Whether the site of a former plant nursery at 770 Woolsey St. in San Francisco can be transformed into a $90 million residential housing enclave is now before the San Francisco Planning Commission.
San Francisco-based developer Group I has filed plans to construct at least 63 and as many as 86 single-family homes on the site. The homes would be three to four stories tall—approximately 30 to 40 feet high—the city’s document said.
The city’s Preliminary Project Assessment (PPA) letter filed on Jan. 19 provides feedback to the project sponsor from the Planning Department regarding the proposed project described in the PPA application submitted on September 15, 2017.
A representative from the San Francisco Planning Department could not be reached for comment.
The project is located on a 2.2-acre site in the Portola District that’s bounded to the north by Wayland Street, to the south by Woolsey Street, to the west by Bowdoin Street and to the east by Hamilton Street. If approved, it would become the largest active single-family home proposal in the city and located in Portola, a San Francisco neighborhood where little development has taken place. Portola is nestled between Visitacion Valley, Bernal Heights and Excelsior. The project designer is San Francisco-based IwamotoScott Architecture.
Group I president Joy Ou has pegged development costs for the project at between $80 million to $90 million. Group I bought the property for $7.5 million last year, according to public records.
“We are excited that the project has entered this early stage of the entitlement process and continue to look forward to working with the neighborhood community, the Planning Department and other City authorities to iterate its best possible version in light of all stakeholders’ interests,” Ou said in an email to The Registry.
Each dwelling would include one vehicle parking space, with access provided through new curb cuts on the project site—four on Bowdoin Street and four on Hamilton Street.
Situated in a mainly residential neighborhood, the 96,000-square-foot area spans an entire city block and had been the location of former plant nursery. Existing structures on the site are related to that previous agricultural use, the city said, including 16 to 18 greenhouses and agricultural accessory buildings. Farm operations on the project site were discontinued in the early 1990s, and the property has been vacant for years.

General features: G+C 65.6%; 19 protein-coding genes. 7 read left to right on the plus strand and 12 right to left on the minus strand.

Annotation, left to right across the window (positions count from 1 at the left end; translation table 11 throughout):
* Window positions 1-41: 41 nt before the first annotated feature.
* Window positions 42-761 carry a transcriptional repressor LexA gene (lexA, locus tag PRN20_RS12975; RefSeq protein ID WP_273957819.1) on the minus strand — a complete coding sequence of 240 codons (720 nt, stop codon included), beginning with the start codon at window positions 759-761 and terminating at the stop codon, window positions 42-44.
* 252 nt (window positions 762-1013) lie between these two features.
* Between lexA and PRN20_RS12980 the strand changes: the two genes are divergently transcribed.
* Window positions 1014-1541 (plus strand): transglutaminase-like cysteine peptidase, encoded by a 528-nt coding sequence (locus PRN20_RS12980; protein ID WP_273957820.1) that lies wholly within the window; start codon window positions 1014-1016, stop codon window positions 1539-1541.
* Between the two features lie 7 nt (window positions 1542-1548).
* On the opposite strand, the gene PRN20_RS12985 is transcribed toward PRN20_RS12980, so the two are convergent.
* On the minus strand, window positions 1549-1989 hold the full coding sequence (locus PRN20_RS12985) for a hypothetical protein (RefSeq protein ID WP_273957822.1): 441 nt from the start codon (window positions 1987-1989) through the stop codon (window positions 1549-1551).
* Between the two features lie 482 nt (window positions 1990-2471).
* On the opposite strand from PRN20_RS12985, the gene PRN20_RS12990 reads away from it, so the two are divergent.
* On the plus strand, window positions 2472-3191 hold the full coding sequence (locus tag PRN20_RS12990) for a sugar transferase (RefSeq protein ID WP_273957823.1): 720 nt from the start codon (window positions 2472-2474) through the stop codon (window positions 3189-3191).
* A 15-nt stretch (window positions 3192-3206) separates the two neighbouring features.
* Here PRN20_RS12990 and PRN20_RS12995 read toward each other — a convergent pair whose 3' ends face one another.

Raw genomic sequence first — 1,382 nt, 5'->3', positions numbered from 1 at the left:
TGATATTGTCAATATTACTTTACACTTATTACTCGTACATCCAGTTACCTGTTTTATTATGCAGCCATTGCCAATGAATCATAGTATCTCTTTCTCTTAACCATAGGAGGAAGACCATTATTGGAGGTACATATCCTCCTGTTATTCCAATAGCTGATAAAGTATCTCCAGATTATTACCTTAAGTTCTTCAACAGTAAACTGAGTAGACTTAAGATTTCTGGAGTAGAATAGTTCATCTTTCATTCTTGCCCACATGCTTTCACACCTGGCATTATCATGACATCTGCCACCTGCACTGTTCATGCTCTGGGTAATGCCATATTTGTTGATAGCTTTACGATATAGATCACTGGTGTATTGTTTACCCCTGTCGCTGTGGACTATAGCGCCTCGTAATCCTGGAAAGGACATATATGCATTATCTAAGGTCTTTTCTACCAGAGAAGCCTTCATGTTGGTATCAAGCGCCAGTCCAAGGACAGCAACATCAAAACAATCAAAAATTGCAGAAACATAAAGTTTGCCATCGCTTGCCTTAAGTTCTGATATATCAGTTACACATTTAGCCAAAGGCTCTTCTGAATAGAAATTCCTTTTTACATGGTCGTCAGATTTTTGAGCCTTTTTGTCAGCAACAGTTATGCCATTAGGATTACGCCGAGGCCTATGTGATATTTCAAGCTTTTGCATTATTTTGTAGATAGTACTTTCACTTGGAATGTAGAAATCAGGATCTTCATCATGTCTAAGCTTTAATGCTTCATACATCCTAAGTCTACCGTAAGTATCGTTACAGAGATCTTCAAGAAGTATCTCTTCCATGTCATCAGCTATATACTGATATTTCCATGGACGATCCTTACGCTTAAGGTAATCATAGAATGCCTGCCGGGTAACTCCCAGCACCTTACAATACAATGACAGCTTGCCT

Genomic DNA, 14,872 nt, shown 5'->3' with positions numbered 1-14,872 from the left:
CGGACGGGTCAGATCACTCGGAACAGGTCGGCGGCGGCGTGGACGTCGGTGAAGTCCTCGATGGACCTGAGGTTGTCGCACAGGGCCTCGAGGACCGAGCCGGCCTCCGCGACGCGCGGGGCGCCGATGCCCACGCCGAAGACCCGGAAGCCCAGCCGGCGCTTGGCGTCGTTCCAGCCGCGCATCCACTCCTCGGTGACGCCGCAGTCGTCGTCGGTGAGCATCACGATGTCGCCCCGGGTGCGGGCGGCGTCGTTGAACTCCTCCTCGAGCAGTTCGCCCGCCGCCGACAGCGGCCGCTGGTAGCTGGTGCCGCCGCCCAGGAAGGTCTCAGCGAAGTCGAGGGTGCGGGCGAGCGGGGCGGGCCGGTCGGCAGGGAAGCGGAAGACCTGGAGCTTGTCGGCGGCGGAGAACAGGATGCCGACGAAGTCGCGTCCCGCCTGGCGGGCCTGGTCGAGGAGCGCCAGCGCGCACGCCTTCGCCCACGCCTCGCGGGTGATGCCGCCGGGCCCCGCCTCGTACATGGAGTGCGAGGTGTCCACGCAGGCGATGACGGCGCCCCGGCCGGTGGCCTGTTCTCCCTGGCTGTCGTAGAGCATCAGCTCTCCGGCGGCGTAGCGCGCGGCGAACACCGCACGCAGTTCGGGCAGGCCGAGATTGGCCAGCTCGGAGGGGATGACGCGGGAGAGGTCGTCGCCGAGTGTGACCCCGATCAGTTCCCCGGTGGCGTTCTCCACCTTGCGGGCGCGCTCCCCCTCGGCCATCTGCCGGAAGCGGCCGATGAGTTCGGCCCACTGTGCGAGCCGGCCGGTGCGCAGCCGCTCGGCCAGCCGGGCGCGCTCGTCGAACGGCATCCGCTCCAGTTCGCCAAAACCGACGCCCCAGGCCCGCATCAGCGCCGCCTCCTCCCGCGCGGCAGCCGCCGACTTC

Some residents who want to see a new park and urban farm on the entire site are opposed to Group I’s new housing plan. Citing the Portola’s history as an agricultural center and one-time rose farm, the nonprofit Greenhouse Project has opposed housing development on the property, advocating that it should become a “community-serving urban farm” and education site.
Curiously, the proposed development site is right next to the 312-acre John McLaren Park, which features scenic meadows, grassland and wetland habitat, as well as 7 miles of walking trails, playgrounds, picnic areas and game courts.
The Woolsey Street land is now zoned RH-1, which permits one single family residential home per parcel, according to filings made with the Planning Department. This allows for the development of 34 single family residences on their own separate parcels after the property is subdivided. The height limit for buildings on the site is currently 40 feet.
The total number of dwellings is in flux because the project is seeking to use the California’s State Density Bonus Law, which would allow Group I to add 23 dwelling units to the project, bringing to 86 the total number of new single-family homes. If approved, 23 more vehicle parking spaces would also be provided, for a total of 86 spaces, all with individual garages, according to city documents. Bicycle parking spots must also be created, the city said.
Enacted in 2017, the State Density Bonus Law permits developers to exceed certain local zoning restrictions in exchange for providing subsidized affordable housing within their projects.
The project also would allow the development to “incremental housing,” a step-by-step development concept to support family growth. Owners can have with a “starter core,” typically a kitchen, a bathroom and/or a living room and can pay to add on certain pre-determined features that would further expand the home’s size.
“Incremental housing provides individuals and families with the ability to grow into their home based on their needs and financial situation” while providing housing opportunities for middle-income workers and families, the city’s document said.
Group I also has a mixed-use project approved at 950 Market St. with 242 condos and 232 hotel rooms.